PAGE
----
The Indian Journal of Labour Economics

, Volume 61, Issue 3, pp 537–553 | Cite as

Gender, Women and Work in the Tea Plantation: A Case Study of Darjeeling Hills

  • Mamta GurungEmail author
  • Sanchari Roy Mukherjee


Women workers and their role in the tea plantations have received relatively scant attention in plantation literature and women’s studies although they dominate the tea industry. Women workers are an asset and backbone of the tea industry, and despite their contributions women workers have always been relegated to the bottom strata and considered the most abundant and cheapest labour force rather than as a source of specialised labour. Workers still earn meagre incomes, suffer from low levels of health care and personal well-being, lives entrapped in poverty and are cut off from the mainstream. The entire spectrum of elements, which acts as a barrier to the equitable participation of women in development, ranges from education, training, health, cultural and social considerations. This paper deals with the participation of women in the workforce and the impact on their socio-economic life. It also examines the ways in which women workers are marginalised on multiple fronts: casualisation of the workforce, upward occupational mobility and political space of trade unions.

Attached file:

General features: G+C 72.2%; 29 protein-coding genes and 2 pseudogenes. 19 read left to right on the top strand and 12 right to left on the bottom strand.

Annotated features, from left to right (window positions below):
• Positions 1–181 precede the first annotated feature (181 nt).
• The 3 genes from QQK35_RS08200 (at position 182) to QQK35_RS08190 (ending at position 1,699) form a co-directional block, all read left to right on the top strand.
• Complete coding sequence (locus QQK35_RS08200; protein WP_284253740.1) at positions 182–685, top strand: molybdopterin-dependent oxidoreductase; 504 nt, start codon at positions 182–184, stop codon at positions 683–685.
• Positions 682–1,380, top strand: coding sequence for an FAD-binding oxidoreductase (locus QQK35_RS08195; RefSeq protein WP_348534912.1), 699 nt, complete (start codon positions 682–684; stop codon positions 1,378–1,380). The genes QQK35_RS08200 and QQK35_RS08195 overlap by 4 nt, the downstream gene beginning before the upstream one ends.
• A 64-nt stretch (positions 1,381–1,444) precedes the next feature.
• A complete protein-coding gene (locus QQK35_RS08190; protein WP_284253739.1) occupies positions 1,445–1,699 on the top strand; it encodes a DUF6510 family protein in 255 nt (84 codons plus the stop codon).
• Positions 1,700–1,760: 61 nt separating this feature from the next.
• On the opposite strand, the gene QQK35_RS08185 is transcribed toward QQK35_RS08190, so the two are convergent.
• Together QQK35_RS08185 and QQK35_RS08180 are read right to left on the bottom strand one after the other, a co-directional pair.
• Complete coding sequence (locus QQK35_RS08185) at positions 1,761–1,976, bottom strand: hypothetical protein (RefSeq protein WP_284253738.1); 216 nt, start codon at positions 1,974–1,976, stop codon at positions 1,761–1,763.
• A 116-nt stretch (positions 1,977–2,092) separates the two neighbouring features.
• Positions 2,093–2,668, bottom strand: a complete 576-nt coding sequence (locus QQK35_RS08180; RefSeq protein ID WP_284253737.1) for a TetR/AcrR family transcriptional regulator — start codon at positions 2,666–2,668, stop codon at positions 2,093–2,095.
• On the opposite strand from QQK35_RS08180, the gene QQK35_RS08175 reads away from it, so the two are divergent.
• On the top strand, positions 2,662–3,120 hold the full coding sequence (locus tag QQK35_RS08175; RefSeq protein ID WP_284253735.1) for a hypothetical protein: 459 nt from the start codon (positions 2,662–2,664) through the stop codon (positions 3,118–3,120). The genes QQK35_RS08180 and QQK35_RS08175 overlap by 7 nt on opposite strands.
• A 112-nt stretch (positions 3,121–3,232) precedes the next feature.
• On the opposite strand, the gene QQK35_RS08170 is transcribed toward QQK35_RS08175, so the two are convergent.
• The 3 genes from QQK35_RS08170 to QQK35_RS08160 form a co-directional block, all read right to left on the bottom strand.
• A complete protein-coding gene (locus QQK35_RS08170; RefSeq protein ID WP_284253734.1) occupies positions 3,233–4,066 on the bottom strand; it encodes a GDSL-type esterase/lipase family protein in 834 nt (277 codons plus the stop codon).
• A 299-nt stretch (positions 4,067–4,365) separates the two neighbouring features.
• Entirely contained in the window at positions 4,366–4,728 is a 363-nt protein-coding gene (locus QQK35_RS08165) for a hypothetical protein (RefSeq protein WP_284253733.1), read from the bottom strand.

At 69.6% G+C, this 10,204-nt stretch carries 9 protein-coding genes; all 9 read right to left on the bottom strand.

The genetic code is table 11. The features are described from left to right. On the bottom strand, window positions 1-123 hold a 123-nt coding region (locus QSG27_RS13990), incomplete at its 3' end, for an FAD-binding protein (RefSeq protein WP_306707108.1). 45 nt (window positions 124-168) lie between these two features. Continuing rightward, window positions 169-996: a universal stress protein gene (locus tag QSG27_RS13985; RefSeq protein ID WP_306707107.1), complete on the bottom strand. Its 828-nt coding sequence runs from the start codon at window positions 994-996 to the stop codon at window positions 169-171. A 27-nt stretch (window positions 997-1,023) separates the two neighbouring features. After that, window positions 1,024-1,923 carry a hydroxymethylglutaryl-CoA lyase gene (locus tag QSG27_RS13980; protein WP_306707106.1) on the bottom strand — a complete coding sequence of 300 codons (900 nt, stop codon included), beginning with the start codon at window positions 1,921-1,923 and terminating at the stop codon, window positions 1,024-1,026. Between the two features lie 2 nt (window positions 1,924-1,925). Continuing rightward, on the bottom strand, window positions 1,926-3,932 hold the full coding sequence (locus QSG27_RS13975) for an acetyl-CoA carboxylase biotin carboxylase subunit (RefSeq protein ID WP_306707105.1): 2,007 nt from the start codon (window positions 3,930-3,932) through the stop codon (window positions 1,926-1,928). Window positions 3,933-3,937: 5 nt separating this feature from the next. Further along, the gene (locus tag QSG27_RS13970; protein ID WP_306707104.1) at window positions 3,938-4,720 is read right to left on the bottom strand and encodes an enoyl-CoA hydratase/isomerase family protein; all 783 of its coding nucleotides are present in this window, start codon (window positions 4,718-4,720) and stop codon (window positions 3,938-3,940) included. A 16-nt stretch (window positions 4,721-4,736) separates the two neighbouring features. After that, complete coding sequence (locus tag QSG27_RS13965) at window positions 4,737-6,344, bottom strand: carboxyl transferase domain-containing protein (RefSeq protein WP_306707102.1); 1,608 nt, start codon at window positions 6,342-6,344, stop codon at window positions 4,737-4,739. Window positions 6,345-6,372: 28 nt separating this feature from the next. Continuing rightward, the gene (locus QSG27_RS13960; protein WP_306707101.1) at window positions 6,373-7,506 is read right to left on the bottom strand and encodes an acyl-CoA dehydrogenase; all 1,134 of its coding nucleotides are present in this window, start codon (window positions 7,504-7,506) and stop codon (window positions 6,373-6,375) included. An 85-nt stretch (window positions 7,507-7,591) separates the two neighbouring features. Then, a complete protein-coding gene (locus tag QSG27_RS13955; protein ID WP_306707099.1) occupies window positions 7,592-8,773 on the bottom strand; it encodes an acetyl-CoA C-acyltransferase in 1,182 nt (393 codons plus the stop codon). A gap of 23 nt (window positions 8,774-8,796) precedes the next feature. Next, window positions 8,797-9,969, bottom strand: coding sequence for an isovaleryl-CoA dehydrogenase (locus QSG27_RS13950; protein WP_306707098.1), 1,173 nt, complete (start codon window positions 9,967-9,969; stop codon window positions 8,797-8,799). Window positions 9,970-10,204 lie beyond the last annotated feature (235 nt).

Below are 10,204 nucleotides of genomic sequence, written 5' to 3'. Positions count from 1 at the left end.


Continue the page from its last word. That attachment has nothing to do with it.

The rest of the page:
Cheap labour Feminisation Gender characteristics Meagre wages Social amenities 



Mamta Gurung acknowledges Maulana Azad National Fellowship Granted by UGC, New Delhi, Award Lett. No.F1-17.1/2013-14/MANF-2013-14-BUD-WES-21331/(SA-III/Website).


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Copyright information

© Indian Society of Labour Economics 2018

Authors and Affiliations

  1. 1.Department of EconomicsNorth Bengal UniversitySiliguriIndia

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